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Battle in the U.N.

Battle in the U.N.Bush’s next hurdle to disarming Iraq is attaining U.N. support – a task which, according to Tufts experts, is a high-stakes conflict on its own. Medford/Somerville, Mass.

Medford/Somerville, Mass. [03.10.03] The Bush administration spent last weekend lobbying the United Nations on the urgency of disarming Iraq - with seemingly little luck. Key nations such as France remain staunchly opposed to military action, while Russia recently announced its opposition to the proposed March 17 deadline for Iraqi compliance. And, according to experts from Tufts, the political struggle amongst the U.N.'s 15 Security Council members is just warming up.

"It's negotiation," Jeswald Salacuse - professor of international relations at the Fletcher School of Law and Diplomacy at Tufts - told the Boston Herald. "Whether you're negotiating over a used car or over a decision about going to war, some - not all - of the processes are the same, unfortunately. This March 17 deadline [they're] talking about may be kind of a first offer to see what the other side will respond to. You say to the French and the others [opposed to war], ‘OK, you want more time? How much more time?'"

But more time may not be what some countries are looking for. According to Tufts' Andrew Hess, nations with vested economic interests in the Persian Gulf have high stakes in what happens in the region.

In an interview with CNN, Hess - a professor of diplomacy at Tufts' Fletcher School - said that France has monetary reasons to prevent a war in Iraq.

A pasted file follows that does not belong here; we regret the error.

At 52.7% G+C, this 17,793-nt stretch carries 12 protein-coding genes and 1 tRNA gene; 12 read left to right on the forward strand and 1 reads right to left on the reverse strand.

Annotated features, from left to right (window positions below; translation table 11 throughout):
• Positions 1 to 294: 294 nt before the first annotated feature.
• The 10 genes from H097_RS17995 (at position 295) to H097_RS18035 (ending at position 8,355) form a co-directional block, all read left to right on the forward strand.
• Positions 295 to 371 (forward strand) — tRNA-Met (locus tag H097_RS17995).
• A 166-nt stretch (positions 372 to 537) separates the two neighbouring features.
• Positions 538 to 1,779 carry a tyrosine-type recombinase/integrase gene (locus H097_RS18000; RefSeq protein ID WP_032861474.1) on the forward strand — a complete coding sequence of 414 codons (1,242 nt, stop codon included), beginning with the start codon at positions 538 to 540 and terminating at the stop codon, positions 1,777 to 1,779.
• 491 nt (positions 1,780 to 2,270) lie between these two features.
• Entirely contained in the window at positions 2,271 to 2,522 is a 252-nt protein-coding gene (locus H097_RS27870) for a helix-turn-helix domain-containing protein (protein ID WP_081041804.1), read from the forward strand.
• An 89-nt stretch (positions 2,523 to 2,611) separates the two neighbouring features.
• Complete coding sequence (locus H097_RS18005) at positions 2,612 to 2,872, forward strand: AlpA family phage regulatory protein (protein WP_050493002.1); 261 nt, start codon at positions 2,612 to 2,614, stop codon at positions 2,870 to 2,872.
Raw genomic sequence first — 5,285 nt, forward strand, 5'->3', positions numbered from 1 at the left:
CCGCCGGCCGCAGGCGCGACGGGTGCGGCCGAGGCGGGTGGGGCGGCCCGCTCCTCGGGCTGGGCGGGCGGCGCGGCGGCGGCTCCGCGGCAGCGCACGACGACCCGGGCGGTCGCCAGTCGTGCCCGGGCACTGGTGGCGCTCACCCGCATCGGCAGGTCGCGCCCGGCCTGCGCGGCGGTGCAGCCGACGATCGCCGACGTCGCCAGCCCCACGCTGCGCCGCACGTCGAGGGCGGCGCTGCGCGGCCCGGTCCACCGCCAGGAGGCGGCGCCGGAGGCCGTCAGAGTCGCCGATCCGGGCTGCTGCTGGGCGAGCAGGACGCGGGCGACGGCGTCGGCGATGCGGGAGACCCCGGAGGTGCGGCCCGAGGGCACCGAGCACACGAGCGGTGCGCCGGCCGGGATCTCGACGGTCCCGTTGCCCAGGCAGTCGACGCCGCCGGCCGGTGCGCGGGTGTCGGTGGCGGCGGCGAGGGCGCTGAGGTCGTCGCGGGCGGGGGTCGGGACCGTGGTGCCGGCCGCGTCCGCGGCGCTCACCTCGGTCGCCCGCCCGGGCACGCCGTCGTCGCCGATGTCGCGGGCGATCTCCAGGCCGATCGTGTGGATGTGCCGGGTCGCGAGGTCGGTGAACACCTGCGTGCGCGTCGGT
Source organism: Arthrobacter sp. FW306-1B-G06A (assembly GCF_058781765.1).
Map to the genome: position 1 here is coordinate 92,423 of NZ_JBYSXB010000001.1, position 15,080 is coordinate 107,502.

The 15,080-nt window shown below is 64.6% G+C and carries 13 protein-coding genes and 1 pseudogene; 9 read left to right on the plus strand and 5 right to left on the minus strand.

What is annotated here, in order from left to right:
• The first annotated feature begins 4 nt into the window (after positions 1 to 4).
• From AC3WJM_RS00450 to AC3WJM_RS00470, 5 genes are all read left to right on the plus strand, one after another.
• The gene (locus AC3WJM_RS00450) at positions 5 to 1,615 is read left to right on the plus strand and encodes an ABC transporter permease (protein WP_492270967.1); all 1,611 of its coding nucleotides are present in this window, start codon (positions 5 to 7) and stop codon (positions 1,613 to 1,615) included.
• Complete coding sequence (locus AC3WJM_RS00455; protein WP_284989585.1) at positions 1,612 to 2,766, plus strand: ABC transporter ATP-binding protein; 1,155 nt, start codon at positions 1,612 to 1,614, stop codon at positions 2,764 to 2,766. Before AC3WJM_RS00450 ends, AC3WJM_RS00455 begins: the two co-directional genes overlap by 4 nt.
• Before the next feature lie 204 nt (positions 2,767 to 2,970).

"I think the position of France has a lot to do with what may happen in the future, in this region of the world, in terms of its ability to profit from the oil business there," Hess told CNN.

France's position, combined with reluctance among other U.N. council members to engage Iraq in war, may mean that if the United States wants Iraq disarmed, it may have to do it alone. War without international support, according to Tufts expert Hurst Hannum, could be a risky endeavor.

"It represents a colossal diplomatic failure," Hannum - professor of international law at Tufts' Fletcher School - told Cox News. "The Bush administration doesn't seem obliged to take anyone else's opinion into account."

As to the question of whether the Bush administration will act without U.N. approval, Hannum told the Herald that the answer may rely on the allied support of Britain.

"I frankly think the only thing that will stop the war is if the British government withdraws its support or insists on [giving Iraq] more time," Hannum told the Herald. "I think it comes down to the British."

With or without British support, however, Tufts' Salacuse says that a U.S. war without U.N. backing will not be without consequences.

"This is one of the most crucial decisions a country can make and it needs to get popular support," Salacuse told the Herald. "If the Bush administration wants to go to war, it has the power to do it and it will go ahead and do it. But that [will be] part of the process of [international] alienation."

He added, "there's going to come a time when we need these [countries' support in other areas]."

Tufts' Hannum agrees that disregarding U.N. approval means treading in dangerous waters.

"We're going back to the law of the jungle," Hannum told the Herald. "It very much sets a precedent for other countries [to ignore the U.N. under the auspices of self-defense]. You don't have to look around the world very far to see countries threatened by their neighbors."


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